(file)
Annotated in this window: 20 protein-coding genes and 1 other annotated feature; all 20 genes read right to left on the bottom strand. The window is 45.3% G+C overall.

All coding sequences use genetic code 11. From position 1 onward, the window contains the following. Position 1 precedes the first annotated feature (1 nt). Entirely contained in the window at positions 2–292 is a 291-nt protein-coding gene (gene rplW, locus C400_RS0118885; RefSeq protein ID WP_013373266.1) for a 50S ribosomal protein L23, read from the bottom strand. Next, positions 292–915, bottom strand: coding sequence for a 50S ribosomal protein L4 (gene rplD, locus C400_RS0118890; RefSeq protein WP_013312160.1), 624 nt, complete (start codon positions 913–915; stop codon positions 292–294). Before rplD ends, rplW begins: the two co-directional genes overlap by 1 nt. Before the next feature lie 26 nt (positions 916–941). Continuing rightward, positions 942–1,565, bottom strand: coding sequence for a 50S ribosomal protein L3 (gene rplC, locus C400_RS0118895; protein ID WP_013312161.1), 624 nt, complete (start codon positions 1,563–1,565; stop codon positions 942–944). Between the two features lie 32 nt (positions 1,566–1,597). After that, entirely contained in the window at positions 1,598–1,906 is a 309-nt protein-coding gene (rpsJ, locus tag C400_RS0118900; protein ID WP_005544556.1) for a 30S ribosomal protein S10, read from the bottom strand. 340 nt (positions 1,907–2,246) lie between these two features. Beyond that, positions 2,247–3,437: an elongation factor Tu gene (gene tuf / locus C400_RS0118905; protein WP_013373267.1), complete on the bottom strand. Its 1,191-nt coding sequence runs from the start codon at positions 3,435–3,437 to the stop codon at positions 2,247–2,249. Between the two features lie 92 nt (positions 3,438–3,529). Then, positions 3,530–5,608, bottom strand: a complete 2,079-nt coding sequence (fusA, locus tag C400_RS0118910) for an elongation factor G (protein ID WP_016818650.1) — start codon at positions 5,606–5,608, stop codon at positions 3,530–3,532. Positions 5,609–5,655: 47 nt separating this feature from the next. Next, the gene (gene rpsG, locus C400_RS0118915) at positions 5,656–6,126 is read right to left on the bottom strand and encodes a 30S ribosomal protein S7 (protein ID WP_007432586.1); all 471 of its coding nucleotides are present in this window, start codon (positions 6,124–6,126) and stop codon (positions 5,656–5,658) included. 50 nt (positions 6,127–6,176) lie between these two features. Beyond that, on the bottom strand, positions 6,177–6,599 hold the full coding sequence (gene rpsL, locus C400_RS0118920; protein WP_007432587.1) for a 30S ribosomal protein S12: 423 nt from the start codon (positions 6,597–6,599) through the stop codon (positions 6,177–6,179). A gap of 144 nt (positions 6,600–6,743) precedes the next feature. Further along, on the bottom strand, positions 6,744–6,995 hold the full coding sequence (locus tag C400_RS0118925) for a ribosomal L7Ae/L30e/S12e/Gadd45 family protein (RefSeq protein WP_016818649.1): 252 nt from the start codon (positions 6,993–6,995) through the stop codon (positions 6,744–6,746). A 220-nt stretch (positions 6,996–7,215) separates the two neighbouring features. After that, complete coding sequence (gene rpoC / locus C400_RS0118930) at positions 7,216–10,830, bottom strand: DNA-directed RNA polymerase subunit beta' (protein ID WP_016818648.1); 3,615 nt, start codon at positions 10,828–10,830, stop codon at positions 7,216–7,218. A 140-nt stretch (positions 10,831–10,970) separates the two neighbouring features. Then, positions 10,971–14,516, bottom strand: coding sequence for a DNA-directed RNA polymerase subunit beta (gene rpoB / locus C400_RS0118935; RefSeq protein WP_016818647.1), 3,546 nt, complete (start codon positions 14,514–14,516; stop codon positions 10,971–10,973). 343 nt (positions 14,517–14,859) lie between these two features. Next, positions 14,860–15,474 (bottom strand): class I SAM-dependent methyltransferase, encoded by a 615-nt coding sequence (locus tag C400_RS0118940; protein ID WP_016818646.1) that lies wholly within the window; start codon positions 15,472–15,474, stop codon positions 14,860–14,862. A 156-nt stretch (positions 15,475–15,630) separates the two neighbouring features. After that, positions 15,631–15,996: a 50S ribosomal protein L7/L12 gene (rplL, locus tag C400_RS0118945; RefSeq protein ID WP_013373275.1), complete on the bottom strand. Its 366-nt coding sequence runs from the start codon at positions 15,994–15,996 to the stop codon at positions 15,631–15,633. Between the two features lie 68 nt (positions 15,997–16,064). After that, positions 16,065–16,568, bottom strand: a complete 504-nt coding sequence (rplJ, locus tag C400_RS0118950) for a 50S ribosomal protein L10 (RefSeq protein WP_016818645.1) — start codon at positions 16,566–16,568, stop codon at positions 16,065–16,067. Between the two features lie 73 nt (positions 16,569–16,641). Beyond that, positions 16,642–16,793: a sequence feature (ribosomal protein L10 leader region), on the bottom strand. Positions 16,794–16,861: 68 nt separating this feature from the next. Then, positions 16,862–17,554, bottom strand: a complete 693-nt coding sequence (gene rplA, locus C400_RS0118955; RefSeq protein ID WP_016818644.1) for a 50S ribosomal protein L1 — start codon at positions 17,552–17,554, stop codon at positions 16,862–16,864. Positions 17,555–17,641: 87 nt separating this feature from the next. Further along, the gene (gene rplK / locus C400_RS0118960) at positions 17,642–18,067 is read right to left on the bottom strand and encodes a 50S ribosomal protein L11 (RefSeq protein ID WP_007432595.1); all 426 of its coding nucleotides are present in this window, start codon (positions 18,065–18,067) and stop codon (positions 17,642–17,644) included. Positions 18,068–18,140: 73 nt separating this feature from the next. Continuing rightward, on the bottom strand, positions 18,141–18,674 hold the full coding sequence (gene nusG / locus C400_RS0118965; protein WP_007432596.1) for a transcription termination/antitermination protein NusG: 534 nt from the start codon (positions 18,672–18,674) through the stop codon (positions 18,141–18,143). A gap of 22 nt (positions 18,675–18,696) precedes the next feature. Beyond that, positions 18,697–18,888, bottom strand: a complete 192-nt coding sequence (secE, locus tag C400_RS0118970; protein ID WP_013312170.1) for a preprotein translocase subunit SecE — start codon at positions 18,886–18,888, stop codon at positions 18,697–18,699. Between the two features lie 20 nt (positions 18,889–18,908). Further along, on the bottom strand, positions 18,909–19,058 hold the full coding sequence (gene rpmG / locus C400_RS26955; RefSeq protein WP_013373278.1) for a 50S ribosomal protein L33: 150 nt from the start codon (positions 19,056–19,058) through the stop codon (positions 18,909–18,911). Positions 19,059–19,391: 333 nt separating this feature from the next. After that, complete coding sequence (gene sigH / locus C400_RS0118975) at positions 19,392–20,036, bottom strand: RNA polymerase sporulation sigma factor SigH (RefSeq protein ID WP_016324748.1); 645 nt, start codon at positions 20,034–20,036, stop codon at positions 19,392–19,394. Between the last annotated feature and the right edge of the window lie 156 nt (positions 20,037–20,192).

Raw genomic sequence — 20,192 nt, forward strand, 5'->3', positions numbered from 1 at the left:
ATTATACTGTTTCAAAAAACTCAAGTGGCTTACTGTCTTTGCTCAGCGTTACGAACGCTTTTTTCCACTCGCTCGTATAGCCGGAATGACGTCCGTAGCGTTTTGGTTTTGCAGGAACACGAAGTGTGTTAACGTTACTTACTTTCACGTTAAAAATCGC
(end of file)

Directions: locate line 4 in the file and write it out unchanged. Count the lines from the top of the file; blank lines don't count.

ATTATACTGTTTCAAAAAACTCAAGTGGCTTACTGTCTTTGCTCAGCGTTACGAACGCTTTTTTCCACTCGCTCGTATAGCCGGAATGACGTCCGTAGCGTTTTGGTTTTGCAGGAACACGAAGTGTGTTAACGTTACTTACTTTCACGTTAAAAATCGC